Respiration In Insects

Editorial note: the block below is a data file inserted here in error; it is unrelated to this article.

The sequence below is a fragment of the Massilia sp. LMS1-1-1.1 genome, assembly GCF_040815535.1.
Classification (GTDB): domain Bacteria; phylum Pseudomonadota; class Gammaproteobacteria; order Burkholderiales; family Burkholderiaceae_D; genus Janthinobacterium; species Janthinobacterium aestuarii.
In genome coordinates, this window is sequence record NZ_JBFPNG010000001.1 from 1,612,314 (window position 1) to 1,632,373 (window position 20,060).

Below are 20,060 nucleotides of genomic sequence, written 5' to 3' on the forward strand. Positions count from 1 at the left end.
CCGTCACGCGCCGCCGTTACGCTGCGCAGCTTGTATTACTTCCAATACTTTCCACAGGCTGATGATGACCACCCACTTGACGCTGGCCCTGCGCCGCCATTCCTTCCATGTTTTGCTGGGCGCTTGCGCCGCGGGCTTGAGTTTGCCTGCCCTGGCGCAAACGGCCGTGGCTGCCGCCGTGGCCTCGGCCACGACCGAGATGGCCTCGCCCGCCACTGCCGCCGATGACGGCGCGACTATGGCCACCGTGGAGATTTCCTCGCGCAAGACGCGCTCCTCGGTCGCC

Tiny air tubes called tracheae branch throughout the insect's body. Air enters the tracheae through holes in the body wall called spiracles, which are opened and closed by valves. In larger insects, air moves through the tracheae when the body muscles contract. The tracheae are invaginated—that is, folded into the body—and thereby kept moist. Thickened rings in the walls of the tracheae help support them. These vessels branch into smaller vessels called tracheoles, which lack the supportive rings. The tracheoles carry air directly to the surface of individual cells, where they branch further to deliver oxygen and pick up carbon dioxide. A fluid in the endings of tracheoles regulates how much air contacts the cells. If a cell needs oxygen, the fluid pulls back and exposes the cell membrane to the air.
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